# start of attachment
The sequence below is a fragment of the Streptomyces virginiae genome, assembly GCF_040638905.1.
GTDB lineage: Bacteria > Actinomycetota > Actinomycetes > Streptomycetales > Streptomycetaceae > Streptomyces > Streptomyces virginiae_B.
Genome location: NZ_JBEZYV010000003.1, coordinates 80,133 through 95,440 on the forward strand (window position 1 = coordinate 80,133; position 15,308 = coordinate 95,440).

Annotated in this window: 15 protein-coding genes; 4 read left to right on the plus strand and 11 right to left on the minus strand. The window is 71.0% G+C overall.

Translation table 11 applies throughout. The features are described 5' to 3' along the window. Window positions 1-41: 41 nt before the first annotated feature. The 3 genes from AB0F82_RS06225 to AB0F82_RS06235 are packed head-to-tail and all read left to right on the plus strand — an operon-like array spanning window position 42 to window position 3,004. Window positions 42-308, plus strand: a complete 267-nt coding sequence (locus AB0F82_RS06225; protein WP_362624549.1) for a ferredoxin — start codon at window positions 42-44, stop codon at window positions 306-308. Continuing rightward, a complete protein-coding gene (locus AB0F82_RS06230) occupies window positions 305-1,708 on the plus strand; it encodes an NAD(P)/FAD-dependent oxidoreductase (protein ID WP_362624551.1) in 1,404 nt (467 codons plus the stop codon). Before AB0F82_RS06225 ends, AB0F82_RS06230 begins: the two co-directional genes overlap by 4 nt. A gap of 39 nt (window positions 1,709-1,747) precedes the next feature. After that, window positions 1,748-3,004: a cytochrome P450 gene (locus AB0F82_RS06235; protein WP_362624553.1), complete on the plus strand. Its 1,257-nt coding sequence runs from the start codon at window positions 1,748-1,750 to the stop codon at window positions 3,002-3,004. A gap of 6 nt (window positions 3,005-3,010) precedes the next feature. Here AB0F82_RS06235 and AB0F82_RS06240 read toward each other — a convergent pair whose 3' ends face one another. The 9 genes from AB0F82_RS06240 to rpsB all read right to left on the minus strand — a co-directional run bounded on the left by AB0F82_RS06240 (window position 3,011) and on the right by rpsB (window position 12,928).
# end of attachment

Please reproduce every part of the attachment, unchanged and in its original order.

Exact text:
The sequence below is a fragment of the Streptomyces virginiae genome, assembly GCF_040638905.1.
GTDB lineage: Bacteria > Actinomycetota > Actinomycetes > Streptomycetales > Streptomycetaceae > Streptomyces > Streptomyces virginiae_B.
Genome location: NZ_JBEZYV010000003.1, coordinates 80,133 through 95,440 on the forward strand (window position 1 = coordinate 80,133; position 15,308 = coordinate 95,440).

Annotated in this window: 15 protein-coding genes; 4 read left to right on the plus strand and 11 right to left on the minus strand. The window is 71.0% G+C overall.

Translation table 11 applies throughout. The features are described 5' to 3' along the window. Window positions 1-41: 41 nt before the first annotated feature. The 3 genes from AB0F82_RS06225 to AB0F82_RS06235 are packed head-to-tail and all read left to right on the plus strand — an operon-like array spanning window position 42 to window position 3,004. Window positions 42-308, plus strand: a complete 267-nt coding sequence (locus AB0F82_RS06225; protein WP_362624549.1) for a ferredoxin — start codon at window positions 42-44, stop codon at window positions 306-308. Continuing rightward, a complete protein-coding gene (locus AB0F82_RS06230) occupies window positions 305-1,708 on the plus strand; it encodes an NAD(P)/FAD-dependent oxidoreductase (protein ID WP_362624551.1) in 1,404 nt (467 codons plus the stop codon). Before AB0F82_RS06225 ends, AB0F82_RS06230 begins: the two co-directional genes overlap by 4 nt. A gap of 39 nt (window positions 1,709-1,747) precedes the next feature. After that, window positions 1,748-3,004: a cytochrome P450 gene (locus AB0F82_RS06235; protein WP_362624553.1), complete on the plus strand. Its 1,257-nt coding sequence runs from the start codon at window positions 1,748-1,750 to the stop codon at window positions 3,002-3,004. A gap of 6 nt (window positions 3,005-3,010) precedes the next feature. Here AB0F82_RS06235 and AB0F82_RS06240 read toward each other — a convergent pair whose 3' ends face one another. The 9 genes from AB0F82_RS06240 to rpsB all read right to left on the minus strand — a co-directional run bounded on the left by AB0F82_RS06240 (window position 3,011) and on the right by rpsB (window position 12,928).